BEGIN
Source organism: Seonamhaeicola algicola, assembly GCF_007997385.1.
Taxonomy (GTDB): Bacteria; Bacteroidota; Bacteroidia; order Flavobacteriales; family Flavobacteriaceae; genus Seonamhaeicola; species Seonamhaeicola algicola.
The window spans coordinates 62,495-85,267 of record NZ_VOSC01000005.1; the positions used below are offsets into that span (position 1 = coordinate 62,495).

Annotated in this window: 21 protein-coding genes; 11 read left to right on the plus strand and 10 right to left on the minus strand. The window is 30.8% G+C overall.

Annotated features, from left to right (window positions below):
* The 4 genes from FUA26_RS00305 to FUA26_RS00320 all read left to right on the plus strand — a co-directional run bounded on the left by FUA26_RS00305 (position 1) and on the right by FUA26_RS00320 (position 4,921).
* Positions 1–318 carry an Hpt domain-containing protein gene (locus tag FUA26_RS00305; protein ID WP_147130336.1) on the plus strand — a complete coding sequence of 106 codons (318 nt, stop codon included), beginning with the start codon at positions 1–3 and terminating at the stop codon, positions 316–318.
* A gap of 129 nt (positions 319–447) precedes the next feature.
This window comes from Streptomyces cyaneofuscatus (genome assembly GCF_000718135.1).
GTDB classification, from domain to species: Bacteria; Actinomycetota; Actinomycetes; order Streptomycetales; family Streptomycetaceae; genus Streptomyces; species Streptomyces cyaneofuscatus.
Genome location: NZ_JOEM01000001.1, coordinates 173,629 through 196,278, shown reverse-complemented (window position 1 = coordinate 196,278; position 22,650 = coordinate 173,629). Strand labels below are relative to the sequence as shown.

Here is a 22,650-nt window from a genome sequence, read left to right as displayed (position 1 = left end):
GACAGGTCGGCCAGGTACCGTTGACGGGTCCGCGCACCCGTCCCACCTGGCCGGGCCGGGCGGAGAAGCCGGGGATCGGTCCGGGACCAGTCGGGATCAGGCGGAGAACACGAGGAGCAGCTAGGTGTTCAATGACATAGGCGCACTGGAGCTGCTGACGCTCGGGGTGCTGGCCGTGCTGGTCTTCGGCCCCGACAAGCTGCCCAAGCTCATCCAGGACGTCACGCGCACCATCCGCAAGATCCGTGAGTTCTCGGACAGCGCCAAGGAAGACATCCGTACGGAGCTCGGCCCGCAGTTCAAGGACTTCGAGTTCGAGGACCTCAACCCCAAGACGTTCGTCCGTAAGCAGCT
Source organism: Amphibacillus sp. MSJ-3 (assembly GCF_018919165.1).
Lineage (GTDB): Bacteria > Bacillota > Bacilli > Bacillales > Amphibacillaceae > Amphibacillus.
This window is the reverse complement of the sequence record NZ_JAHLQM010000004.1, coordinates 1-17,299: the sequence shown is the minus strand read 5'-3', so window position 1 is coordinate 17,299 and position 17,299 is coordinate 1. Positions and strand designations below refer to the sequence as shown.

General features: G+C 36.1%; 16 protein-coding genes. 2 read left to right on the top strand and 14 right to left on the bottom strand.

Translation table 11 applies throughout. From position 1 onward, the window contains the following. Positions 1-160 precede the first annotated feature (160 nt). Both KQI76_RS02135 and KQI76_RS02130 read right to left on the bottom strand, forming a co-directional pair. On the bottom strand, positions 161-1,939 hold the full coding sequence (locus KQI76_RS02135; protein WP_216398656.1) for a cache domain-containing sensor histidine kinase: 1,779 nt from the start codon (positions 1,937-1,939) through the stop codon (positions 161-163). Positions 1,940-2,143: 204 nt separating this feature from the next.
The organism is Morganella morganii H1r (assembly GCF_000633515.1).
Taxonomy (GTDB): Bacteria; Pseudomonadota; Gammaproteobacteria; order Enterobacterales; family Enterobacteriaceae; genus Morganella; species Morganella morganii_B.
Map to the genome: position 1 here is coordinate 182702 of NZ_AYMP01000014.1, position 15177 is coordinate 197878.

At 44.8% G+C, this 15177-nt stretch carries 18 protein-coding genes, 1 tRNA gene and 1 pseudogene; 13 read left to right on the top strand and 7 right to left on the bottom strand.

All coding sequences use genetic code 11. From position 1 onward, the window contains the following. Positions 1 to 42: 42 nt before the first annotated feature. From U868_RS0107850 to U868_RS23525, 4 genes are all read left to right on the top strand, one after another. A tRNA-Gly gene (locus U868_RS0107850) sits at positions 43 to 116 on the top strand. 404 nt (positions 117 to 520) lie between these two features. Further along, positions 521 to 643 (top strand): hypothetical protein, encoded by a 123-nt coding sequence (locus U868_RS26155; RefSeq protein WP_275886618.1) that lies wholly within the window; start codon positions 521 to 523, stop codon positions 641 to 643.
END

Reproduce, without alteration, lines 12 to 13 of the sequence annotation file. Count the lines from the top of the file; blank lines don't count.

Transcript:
Here is a 22,650-nt window from a genome sequence, read left to right as displayed (position 1 = left end):
GACAGGTCGGCCAGGTACCGTTGACGGGTCCGCGCACCCGTCCCACCTGGCCGGGCCGGGCGGAGAAGCCGGGGATCGGTCCGGGACCAGTCGGGATCAGGCGGAGAACACGAGGAGCAGCTAGGTGTTCAATGACATAGGCGCACTGGAGCTGCTGACGCTCGGGGTGCTGGCCGTGCTGGTCTTCGGCCCCGACAAGCTGCCCAAGCTCATCCAGGACGTCACGCGCACCATCCGCAAGATCCGTGAGTTCTCGGACAGCGCCAAGGAAGACATCCGTACGGAGCTCGGCCCGCAGTTCAAGGACTTCGAGTTCGAGGACCTCAACCCCAAGACGTTCGTCCGTAAGCAGCT